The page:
The old Willie Dixon adage, “blues is truth,” perfectly describes the searing, contemporary blues-rock of world-renowned guitarist and vocalist Coco Montoya. Taught by the “Master of the Telecaster,” Albert Collins, but with a hard-edged sound and style all his own, Montoya mixes his forceful, melodic guitar playing and passionate vocals with memorable songs, delivering the blues’ hardest truths. He earned his status as a master guitarist and soul-powered vocalist through years of paying his dues as a sideman with Collins (first as a drummer) and then with John Mayall’s Bluesbreakers, before launching his solo career in 1993. Continue reading
American Songwriter describes Eilen Jewell as one of America’s most intriguing, creative and idiosyncratic voices. The Boise, Idaho songwriter is one of a kind.
That singular voice springs forth from a woman of more than one mind, and she taps into many of them on Gypsy (August, 2019 Signature Sounds Recordings). By turns personal and political, pissed off and blissed out, Jewell’s first album of original material since 2015 expands brief moments of joy into lifetimes, and distills epic sentiments and persistent doubts into succinct songs. Continue reading
PAUL BIELATOWICZ (OF CARL PALMER’S ELP LEGACY) & DAVE BAINBRIDGE (OF STRAWBS)
UK guitarist Paul Bielatowicz and multi-instrumentalist Dave Bainbridge are best known for their virtuoso work with some of the biggest names in progressive rock. Collectively they’ve played, recorded and toured the world with Carl Palmer (ELP), The Strawbs, Neal Morse (Spock’s Beard, Transatlantic), Lifesigns, Mike Portnoy (Dream Theater) and Iona… Continue reading
The Moody Blues’ Justin Hayward – ‘All The Way and More!’
With Special Guest Michael Dawes
Having chalked up over fifty years at the peak of the music and entertainment industry, Justin Hayward’s voice has been heard the world over. Known principally as the vocalist, lead guitarist and composer for The Moody Blues, his is an enduring talent that has helped to define the times in which he worked. Over the last forty-five years the band has sold 55 million albums and received numerous awards. Commercial success has gone hand in hand with critical acclaim, The Moody Blues are renowned the world over as innovators and trail blazers who have influenced any number of fellow artists. Justin is honoured with the Moody Blues on the Rock Walk Hall of Fame on Sunset Boulevard and this year the band will be inducted into the Rock & Roll Hall of Fame. Continue reading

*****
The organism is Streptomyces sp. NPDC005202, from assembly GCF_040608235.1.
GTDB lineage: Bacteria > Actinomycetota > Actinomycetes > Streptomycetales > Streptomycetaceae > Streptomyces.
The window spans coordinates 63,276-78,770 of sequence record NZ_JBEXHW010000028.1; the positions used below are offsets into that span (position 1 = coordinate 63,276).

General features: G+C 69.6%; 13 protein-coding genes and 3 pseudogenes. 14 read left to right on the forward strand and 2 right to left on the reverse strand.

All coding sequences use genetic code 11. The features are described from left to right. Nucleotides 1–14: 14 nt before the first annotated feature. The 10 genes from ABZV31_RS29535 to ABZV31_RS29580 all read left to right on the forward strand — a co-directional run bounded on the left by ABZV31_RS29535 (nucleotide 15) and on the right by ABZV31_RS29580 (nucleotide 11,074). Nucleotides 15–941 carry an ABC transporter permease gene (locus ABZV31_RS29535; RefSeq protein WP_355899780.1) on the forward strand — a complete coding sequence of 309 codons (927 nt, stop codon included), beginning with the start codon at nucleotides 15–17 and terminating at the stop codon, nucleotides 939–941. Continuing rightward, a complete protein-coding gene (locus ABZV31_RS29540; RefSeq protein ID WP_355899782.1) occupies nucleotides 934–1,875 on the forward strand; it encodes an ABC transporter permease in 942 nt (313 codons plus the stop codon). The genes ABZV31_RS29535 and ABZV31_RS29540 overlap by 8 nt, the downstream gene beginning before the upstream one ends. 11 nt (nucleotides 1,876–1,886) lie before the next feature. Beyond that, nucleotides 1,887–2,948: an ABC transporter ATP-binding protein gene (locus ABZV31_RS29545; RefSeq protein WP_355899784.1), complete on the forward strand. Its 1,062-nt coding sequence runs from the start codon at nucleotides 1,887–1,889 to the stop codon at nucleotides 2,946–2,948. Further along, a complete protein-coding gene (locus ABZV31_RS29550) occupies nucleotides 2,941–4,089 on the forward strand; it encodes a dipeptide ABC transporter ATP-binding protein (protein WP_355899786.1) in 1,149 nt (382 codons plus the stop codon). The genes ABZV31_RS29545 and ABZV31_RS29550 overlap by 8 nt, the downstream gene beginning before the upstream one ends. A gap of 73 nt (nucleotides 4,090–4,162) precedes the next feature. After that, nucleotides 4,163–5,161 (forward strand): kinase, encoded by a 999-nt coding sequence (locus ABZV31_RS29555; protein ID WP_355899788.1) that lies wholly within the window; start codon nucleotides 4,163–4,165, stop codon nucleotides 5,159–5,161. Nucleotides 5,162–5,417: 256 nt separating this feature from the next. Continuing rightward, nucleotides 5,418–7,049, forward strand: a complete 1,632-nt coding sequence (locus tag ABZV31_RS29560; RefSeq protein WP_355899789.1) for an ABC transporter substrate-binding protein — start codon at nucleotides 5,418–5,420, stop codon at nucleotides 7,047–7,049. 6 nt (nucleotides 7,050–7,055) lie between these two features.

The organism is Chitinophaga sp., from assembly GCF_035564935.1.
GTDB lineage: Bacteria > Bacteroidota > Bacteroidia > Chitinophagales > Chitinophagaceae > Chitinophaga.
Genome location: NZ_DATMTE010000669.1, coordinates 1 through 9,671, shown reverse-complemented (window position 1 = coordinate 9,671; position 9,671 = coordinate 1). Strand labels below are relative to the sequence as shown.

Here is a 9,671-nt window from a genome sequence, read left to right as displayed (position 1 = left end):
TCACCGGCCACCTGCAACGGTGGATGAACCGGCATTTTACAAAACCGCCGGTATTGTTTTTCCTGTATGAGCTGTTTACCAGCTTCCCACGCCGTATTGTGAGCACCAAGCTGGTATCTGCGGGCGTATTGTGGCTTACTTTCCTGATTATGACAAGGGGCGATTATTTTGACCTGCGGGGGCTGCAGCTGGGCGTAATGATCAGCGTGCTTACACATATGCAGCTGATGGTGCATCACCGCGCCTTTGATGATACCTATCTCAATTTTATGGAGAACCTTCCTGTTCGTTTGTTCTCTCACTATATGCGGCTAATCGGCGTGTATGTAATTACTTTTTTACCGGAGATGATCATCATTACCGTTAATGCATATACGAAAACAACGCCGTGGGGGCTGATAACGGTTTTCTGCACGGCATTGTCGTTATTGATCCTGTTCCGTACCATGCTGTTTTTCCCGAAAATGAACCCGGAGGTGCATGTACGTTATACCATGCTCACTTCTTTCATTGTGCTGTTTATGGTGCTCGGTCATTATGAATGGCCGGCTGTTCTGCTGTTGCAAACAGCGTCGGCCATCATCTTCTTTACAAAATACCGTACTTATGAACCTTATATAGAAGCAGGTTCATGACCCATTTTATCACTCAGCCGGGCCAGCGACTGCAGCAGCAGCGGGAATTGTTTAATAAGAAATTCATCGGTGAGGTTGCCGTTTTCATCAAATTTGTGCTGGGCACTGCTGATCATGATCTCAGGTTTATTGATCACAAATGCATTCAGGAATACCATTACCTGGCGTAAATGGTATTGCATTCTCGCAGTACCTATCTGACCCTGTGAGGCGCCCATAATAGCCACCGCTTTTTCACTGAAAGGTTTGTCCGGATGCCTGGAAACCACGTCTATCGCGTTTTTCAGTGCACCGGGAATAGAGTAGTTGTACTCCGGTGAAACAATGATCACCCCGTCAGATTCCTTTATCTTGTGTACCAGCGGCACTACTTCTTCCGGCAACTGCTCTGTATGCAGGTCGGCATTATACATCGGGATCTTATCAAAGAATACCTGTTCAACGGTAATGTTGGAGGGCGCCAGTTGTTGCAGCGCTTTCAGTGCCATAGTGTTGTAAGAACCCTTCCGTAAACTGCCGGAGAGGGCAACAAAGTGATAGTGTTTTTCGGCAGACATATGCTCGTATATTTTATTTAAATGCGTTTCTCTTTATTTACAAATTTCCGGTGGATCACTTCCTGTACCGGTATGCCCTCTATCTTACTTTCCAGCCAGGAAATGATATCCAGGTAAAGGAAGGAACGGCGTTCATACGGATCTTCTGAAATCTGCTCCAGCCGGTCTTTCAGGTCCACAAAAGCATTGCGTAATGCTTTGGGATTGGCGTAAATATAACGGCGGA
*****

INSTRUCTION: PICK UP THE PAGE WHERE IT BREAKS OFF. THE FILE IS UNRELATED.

For over 30 years, The Fabulous Thunderbirds have been the quintessential American band. The group’s distinctive and powerful sound, influenced by a diversity of musical styles, manifested itself into a unique musical hybrid via such barnburners as “Tuff Enuff” and “Wrap It Up”. Co-founder Kim Wilson, the sole original member, still spearheads the group as it evolves into its newest incarnation.
“We started as a straight blues band”, vocalist and harmonica player Wilson says. “We now incorporate a mixture of a lot of different styles. We’re an American music band and we’re much higher energy than we were before.”
In addition to Wilson, the current Thunderbirds line-up features Johnny Moeller on guitar, Steve Gomes on bass, Kevin Anker on keyboards, and Wes Watkins on drums.
“To be in the T-Birds, you need to understand the different styles of music and different ways of playing,” Wilson comments. “You have to be willing to adopt a more contemporary style. The guys we have now are able to do that.”
The band continues to tour extensively, in both the U.S. and Europe. Wilson is currently writing songs on his own, with band members and other writers.
“I’ve primarily been a solo songwriter, but I’m looking forward to experimenting with the guys in the band,” Wilson says.
The thread throughout the T-Birds career has been the respect the group commanded for its peerless musicianship and devotion to the sounds of blues, R & B and rock ‘n roll. In fact, Muddy Waters called Wilson his favorite harmonica player and vocalist. “Muddy Waters was very good to me,” Wilson says. “He almost adopted me. I’ll never forget him.”